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Putting readers at the centre of The John Rylands Library service

21 Aug 2013

Thanks to a process review conducted with the Change Management and Process Improvement (CMPI) team, Reader Services staff are now able to provide faster access to items from the Special Collections and to spend more time sharing their expertise with researchers.

John Rylands Library customer

The Special Collections of the University, held at the John Rylands Library, Deansgate, contain some of the world’s most significant rare books, maps, manuscripts, archives, and collections of visual culture.

It is an important part of the Library’s strategy to make these rich and unique resources as accessible as possible – both to the scholarly community and the wider public.

As part of a wider drive to modernise its Reader Services and improve the customer experience, the Library asked CMPI to undertake a review of its current processes, with the aim of freeing up staff time and allowing a faster response to customer requests.

Rebekah Lunt, Special Collections Reader Services Co-ordinator, explained: “One of the goals we were keen to achieve through the review was to give our researchers access to the collections as quickly as possible and to allow them to spend time benefitting from the expertise of the Reader Services staff. Now that we have streamlined our administrative processes, our staff are actively engaging with our customers to make sure they are connected to the objects of their study and that they can benefit fully from our knowledge and expertise.”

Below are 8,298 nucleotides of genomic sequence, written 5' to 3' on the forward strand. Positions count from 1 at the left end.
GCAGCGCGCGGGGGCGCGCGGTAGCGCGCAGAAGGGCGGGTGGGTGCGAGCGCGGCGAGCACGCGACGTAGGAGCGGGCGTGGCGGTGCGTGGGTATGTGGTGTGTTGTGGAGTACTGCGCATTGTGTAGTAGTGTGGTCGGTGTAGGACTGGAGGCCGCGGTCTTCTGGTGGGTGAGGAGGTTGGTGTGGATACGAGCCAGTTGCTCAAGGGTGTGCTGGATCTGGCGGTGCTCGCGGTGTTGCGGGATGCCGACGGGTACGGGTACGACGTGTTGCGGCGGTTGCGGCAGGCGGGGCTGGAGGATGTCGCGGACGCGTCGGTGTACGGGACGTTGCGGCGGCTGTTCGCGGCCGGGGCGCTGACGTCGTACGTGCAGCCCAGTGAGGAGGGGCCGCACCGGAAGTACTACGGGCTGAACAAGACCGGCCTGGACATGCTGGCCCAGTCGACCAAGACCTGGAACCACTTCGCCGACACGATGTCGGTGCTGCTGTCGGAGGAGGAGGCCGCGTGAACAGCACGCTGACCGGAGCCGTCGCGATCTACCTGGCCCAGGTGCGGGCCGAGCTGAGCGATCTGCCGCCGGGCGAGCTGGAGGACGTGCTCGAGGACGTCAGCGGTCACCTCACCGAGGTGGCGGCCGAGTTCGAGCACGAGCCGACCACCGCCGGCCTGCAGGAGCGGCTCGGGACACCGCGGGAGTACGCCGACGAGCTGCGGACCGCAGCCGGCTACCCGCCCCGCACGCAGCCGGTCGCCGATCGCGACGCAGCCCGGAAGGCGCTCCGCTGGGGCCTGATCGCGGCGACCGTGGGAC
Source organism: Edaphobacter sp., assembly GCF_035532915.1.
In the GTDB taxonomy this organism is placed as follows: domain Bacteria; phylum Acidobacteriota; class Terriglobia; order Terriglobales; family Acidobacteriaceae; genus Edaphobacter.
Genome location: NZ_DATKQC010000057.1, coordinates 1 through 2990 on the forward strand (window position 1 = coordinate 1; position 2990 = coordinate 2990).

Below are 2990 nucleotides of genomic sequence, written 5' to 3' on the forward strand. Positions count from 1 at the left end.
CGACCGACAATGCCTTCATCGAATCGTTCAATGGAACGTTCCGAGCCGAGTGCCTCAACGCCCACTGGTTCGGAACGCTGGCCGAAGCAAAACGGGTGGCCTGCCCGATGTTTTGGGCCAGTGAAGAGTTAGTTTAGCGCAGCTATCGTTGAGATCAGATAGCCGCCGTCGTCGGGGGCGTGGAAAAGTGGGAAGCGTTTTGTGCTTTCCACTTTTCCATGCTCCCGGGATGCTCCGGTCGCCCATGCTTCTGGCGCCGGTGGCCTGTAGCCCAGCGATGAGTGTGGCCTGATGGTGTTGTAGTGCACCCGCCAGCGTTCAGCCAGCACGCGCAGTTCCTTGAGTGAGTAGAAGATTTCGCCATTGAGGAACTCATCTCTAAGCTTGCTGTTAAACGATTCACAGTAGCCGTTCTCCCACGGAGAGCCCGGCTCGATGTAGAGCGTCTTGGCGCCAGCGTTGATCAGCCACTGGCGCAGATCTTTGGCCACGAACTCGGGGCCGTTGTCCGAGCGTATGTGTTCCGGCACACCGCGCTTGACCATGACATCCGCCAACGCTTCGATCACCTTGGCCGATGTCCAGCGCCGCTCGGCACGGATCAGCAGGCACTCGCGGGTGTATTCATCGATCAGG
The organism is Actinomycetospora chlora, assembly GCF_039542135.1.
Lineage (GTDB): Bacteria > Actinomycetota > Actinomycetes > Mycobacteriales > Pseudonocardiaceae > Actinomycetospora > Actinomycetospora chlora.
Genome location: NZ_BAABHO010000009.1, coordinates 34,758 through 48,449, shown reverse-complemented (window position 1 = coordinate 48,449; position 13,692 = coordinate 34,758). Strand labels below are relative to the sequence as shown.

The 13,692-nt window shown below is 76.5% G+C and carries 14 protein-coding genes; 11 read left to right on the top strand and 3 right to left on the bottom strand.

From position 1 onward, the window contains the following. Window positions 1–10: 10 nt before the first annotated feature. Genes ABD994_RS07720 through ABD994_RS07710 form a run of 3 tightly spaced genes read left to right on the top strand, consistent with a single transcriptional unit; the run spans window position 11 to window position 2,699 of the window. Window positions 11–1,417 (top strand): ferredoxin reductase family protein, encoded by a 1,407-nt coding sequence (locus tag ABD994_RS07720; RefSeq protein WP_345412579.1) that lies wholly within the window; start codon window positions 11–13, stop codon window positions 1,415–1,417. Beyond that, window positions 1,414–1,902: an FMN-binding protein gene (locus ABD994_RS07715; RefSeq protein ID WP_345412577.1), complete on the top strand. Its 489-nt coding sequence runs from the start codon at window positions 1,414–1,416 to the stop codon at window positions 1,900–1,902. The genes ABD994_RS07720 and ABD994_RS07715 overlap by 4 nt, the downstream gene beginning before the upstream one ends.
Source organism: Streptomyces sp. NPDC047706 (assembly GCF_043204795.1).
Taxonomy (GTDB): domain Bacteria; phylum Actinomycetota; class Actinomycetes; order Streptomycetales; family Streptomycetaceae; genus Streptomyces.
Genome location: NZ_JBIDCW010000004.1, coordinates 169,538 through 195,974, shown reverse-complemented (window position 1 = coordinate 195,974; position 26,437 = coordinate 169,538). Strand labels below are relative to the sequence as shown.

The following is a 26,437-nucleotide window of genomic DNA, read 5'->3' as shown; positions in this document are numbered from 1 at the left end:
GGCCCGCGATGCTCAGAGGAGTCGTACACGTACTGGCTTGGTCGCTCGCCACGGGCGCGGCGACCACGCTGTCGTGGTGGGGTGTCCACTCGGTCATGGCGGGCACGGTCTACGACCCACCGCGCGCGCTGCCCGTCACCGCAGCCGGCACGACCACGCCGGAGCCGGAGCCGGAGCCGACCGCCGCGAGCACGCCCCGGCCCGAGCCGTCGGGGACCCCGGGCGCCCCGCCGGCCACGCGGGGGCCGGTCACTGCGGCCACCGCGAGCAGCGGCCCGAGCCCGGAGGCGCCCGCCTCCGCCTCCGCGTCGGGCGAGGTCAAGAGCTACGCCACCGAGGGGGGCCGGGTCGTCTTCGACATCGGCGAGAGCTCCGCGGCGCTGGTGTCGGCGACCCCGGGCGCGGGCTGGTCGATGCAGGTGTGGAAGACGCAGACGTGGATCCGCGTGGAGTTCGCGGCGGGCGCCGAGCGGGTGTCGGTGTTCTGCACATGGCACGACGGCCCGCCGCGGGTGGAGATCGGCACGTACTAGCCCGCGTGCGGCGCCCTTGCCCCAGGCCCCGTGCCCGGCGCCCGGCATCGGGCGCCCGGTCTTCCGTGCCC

One recent visitor was quickly reunited with a 15th century illuminated manuscript prayer book (pictured above) once owned by Mary, Queen of Scots, which she had first seen during a school visit in 1942. After visiting The John Rylands Library earlier this summer to fulfill a long-held wish to research this iconic object, she wrote: “Words cannot express my amazement, joy and gratitude, not only at being allowed to see the treasured Book of Hours, but also for the personal help, guidance and tuition given throughout the request and inspection of this historic and beautiful manuscript."

To find out more about the review and its outcome, read the full project case study online at:

How the CMPI could help you

The provision of lean and effective processes which meet the expectations of staff, students and partners is one of the University’s enabling strategies for achieving its key operational priorities and the 2020 Agenda.

Set up in 2012 to support that strategy, the CMPI team has already worked with many units around the University to help them provide high quality services based on processes which are effective, efficient and more ‘customer’ focused. Process improvement can also help to reduce frustrations for staff and enhance their job satisfaction.

For full information about the services offered by CMPI and contact details for the team, visit: